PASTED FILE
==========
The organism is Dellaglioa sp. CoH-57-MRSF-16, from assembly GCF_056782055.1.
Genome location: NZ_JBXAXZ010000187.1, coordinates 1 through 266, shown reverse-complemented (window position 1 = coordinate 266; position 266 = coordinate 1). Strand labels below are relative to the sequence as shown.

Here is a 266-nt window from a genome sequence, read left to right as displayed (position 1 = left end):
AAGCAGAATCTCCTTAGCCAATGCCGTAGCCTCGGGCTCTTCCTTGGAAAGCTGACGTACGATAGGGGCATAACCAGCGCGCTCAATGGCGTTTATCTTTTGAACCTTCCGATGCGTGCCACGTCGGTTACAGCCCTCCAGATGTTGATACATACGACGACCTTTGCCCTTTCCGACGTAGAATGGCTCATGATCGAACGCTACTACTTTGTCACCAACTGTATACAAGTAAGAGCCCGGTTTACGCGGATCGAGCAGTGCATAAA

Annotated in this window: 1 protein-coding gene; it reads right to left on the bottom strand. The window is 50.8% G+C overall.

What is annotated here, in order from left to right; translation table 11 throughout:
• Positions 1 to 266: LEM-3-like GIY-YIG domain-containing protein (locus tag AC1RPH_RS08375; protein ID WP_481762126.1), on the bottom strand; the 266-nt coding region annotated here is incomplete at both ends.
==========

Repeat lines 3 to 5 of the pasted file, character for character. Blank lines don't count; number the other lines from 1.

Here is a 266-nt window from a genome sequence, read left to right as displayed (position 1 = left end):
AAGCAGAATCTCCTTAGCCAATGCCGTAGCCTCGGGCTCTTCCTTGGAAAGCTGACGTACGATAGGGGCATAACCAGCGCGCTCAATGGCGTTTATCTTTTGAACCTTCCGATGCGTGCCACGTCGGTTACAGCCCTCCAGATGTTGATACATACGACGACCTTTGCCCTTTCCGACGTAGAATGGCTCATGATCGAACGCTACTACTTTGTCACCAACTGTATACAAGTAAGAGCCCGGTTTACGCGGATCGAGCAGTGCATAAA

Annotated in this window: 1 protein-coding gene; it reads right to left on the bottom strand. The window is 50.8% G+C overall.